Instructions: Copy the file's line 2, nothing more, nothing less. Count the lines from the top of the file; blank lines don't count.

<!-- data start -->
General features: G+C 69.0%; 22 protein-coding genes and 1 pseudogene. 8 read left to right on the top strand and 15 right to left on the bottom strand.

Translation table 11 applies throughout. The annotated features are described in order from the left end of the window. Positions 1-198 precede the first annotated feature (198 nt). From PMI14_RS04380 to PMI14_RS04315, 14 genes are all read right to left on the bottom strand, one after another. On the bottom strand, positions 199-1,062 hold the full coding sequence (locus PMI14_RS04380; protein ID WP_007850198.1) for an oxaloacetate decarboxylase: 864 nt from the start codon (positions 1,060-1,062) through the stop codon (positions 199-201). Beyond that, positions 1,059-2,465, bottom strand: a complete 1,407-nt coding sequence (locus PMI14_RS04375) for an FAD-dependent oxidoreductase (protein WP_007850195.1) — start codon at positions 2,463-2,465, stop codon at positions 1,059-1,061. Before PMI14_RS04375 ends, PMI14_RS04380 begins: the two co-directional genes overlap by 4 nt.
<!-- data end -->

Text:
Translation table 11 applies throughout. The annotated features are described in order from the left end of the window. Positions 1-198 precede the first annotated feature (198 nt). From PMI14_RS04380 to PMI14_RS04315, 14 genes are all read right to left on the bottom strand, one after another. On the bottom strand, positions 199-1,062 hold the full coding sequence (locus PMI14_RS04380; protein ID WP_007850198.1) for an oxaloacetate decarboxylase: 864 nt from the start codon (positions 1,060-1,062) through the stop codon (positions 199-201). Beyond that, positions 1,059-2,465, bottom strand: a complete 1,407-nt coding sequence (locus PMI14_RS04375) for an FAD-dependent oxidoreductase (protein WP_007850195.1) — start codon at positions 2,463-2,465, stop codon at positions 1,059-1,061. Before PMI14_RS04375 ends, PMI14_RS04380 begins: the two co-directional genes overlap by 4 nt.